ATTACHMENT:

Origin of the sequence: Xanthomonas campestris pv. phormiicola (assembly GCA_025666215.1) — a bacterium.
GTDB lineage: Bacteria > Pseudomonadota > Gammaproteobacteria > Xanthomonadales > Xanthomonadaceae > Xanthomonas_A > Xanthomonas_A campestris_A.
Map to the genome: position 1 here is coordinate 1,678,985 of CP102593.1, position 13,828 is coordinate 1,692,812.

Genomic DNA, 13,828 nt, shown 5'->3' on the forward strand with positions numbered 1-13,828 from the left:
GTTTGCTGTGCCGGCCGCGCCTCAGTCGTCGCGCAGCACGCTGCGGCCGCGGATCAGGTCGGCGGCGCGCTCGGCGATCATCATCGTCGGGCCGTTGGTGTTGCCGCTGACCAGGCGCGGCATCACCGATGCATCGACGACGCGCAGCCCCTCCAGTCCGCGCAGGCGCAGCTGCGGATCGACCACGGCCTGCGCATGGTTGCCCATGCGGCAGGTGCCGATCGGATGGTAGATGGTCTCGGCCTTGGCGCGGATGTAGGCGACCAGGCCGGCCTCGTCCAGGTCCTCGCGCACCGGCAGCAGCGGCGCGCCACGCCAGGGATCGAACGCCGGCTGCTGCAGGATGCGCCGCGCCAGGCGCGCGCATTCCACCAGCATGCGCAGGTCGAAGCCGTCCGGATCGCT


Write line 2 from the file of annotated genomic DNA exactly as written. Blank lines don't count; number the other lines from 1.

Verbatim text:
GTDB lineage: Bacteria > Pseudomonadota > Gammaproteobacteria > Xanthomonadales > Xanthomonadaceae > Xanthomonas_A > Xanthomonas_A campestris_A.